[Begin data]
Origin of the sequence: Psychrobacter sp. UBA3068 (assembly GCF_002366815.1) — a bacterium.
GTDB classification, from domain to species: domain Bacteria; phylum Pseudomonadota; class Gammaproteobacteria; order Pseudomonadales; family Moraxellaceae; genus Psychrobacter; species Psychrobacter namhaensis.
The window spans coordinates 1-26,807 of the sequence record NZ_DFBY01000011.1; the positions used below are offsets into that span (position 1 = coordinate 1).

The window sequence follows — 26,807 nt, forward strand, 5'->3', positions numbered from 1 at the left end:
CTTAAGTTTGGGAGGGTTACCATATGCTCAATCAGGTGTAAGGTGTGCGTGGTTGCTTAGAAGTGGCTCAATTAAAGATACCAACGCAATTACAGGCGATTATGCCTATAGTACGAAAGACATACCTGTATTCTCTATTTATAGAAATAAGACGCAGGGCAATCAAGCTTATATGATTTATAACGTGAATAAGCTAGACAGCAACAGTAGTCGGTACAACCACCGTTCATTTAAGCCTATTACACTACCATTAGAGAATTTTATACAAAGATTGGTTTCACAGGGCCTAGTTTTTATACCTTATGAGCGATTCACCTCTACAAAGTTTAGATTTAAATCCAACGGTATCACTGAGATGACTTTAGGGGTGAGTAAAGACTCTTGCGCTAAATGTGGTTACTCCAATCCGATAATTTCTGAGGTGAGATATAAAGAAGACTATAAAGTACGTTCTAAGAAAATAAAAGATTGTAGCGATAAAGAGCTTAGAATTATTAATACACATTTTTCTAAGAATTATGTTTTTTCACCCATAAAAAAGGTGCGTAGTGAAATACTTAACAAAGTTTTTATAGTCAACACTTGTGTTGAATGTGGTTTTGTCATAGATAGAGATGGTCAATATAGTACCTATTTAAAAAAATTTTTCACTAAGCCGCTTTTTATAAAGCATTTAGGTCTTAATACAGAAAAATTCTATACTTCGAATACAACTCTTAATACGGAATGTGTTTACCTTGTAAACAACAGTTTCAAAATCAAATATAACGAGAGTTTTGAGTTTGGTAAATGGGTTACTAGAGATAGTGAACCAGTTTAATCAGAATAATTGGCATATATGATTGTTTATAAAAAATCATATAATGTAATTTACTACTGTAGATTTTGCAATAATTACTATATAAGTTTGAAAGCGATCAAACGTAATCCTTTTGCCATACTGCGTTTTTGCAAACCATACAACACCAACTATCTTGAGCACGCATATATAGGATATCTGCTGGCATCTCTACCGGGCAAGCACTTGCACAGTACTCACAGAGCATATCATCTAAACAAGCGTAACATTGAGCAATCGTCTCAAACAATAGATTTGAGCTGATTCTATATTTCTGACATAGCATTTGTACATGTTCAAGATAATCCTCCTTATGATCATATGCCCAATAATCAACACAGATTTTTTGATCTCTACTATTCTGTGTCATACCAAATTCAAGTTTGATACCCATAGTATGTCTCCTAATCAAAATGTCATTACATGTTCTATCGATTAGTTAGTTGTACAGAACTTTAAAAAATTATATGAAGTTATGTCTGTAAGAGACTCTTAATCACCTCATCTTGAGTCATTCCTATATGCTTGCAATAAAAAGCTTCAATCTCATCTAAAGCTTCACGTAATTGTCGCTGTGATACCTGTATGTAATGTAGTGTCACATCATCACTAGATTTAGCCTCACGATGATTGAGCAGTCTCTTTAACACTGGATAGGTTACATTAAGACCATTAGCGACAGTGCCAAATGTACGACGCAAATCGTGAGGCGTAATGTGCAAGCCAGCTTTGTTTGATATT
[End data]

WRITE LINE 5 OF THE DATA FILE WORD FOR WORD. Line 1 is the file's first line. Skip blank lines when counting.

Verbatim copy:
CTTAAGTTTGGGAGGGTTACCATATGCTCAATCAGGTGTAAGGTGTGCGTGGTTGCTTAGAAGTGGCTCAATTAAAGATACCAACGCAATTACAGGCGATTATGCCTATAGTACGAAAGACATACCTGTATTCTCTATTTATAGAAATAAGACGCAGGGCAATCAAGCTTATATGATTTATAACGTGAATAAGCTAGACAGCAACAGTAGTCGGTACAACCACCGTTCATTTAAGCCTATTACACTACCATTAGAGAATTTTATACAAAGATTGGTTTCACAGGGCCTAGTTTTTATACCTTATGAGCGATTCACCTCTACAAAGTTTAGATTTAAATCCAACGGTATCACTGAGATGACTTTAGGGGTGAGTAAAGACTCTTGCGCTAAATGTGGTTACTCCAATCCGATAATTTCTGAGGTGAGATATAAAGAAGACTATAAAGTACGTTCTAAGAAAATAAAAGATTGTAGCGATAAAGAGCTTAGAATTATTAATACACATTTTTCTAAGAATTATGTTTTTTCACCCATAAAAAAGGTGCGTAGTGAAATACTTAACAAAGTTTTTATAGTCAACACTTGTGTTGAATGTGGTTTTGTCATAGATAGAGATGGTCAATATAGTACCTATTTAAAAAAATTTTTCACTAAGCCGCTTTTTATAAAGCATTTAGGTCTTAATACAGAAAAATTCTATACTTCGAATACAACTCTTAATACGGAATGTGTTTACCTTGTAAACAACAGTTTCAAAATCAAATATAACGAGAGTTTTGAGTTTGGTAAATGGGTTACTAGAGATAGTGAACCAGTTTAATCAGAATAATTGGCATATATGATTGTTTATAAAAAATCATATAATGTAATTTACTACTGTAGATTTTGCAATAATTACTATATAAGTTTGAAAGCGATCAAACGTAATCCTTTTGCCATACTGCGTTTTTGCAAACCATACAACACCAACTATCTTGAGCACGCATATATAGGATATCTGCTGGCATCTCTACCGGGCAAGCACTTGCACAGTACTCACAGAGCATATCATCTAAACAAGCGTAACATTGAGCAATCGTCTCAAACAATAGATTTGAGCTGATTCTATATTTCTGACATAGCATTTGTACATGTTCAAGATAATCCTCCTTATGATCATATGCCCAATAATCAACACAGATTTTTTGATCTCTACTATTCTGTGTCATACCAAATTCAAGTTTGATACCCATAGTATGTCTCCTAATCAAAATGTCATTACATGTTCTATCGATTAGTTAGTTGTACAGAACTTTAAAAAATTATATGAAGTTATGTCTGTAAGAGACTCTTAATCACCTCATCTTGAGTCATTCCTATATGCTTGCAATAAAAAGCTTCAATCTCATCTAAAGCTTCACGTAATTGTCGCTGTGATACCTGTATGTAATGTAGTGTCACATCATCACTAGATTTAGCCTCACGATGATTGAGCAGTCTCTTTAACACTGGATAGGTTACATTAAGACCATTAGCGACAGTGCCAAATGTACGACGCAAATCGTGAGGCGTAATGTGCAAGCCAGCTTTGTTTGATATT